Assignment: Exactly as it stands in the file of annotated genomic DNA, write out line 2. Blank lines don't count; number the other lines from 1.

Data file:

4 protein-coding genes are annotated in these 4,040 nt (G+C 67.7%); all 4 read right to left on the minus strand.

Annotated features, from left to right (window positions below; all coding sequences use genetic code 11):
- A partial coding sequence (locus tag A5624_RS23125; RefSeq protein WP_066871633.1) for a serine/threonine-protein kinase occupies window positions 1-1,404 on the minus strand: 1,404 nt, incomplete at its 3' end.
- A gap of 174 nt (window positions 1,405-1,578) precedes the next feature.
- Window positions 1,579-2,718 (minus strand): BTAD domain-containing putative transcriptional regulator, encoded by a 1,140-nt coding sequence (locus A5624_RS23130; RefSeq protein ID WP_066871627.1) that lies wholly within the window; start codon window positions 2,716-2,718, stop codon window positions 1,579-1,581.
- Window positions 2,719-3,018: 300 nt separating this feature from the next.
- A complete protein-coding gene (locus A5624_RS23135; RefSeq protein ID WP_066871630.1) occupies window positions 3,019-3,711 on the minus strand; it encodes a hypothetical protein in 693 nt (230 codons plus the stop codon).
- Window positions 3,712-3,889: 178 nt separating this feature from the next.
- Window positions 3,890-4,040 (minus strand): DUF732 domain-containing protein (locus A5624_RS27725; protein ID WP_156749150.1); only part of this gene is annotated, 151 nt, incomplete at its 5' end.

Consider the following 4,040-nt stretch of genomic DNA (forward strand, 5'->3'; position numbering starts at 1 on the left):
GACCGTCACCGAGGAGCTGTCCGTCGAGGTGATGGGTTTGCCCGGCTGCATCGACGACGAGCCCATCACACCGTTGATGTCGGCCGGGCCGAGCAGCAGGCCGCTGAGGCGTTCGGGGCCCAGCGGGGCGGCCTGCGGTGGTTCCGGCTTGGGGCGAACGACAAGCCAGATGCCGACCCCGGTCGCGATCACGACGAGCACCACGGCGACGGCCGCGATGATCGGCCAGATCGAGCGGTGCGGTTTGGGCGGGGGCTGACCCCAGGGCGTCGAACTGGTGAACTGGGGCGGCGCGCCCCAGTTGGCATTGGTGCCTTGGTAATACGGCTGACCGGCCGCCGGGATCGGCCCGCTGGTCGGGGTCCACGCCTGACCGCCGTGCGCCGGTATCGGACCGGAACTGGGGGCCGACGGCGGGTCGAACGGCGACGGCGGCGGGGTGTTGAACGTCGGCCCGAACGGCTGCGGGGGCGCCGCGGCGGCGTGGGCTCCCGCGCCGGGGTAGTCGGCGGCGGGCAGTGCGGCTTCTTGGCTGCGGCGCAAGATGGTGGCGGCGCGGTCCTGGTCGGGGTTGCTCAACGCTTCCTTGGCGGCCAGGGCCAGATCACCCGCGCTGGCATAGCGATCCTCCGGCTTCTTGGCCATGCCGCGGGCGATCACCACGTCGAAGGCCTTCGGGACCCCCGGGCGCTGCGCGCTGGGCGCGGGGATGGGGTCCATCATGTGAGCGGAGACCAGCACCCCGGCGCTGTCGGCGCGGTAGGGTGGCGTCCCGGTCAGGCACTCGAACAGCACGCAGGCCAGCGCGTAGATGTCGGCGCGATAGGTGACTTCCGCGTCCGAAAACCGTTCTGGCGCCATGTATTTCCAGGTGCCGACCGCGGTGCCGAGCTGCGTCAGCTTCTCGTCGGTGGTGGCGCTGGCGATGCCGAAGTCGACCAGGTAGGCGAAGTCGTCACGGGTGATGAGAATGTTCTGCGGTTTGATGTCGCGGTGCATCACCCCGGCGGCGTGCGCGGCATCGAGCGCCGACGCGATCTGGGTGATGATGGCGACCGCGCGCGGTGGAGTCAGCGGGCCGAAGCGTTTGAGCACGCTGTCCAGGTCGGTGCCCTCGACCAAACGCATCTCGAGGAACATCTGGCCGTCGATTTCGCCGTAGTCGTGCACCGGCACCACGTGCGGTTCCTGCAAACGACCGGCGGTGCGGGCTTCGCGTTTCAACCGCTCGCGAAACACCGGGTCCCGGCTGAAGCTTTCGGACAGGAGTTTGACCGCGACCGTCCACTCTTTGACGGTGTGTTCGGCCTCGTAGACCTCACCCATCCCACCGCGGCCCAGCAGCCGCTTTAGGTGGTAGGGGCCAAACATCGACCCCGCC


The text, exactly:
Annotated features, from left to right (window positions below; all coding sequences use genetic code 11):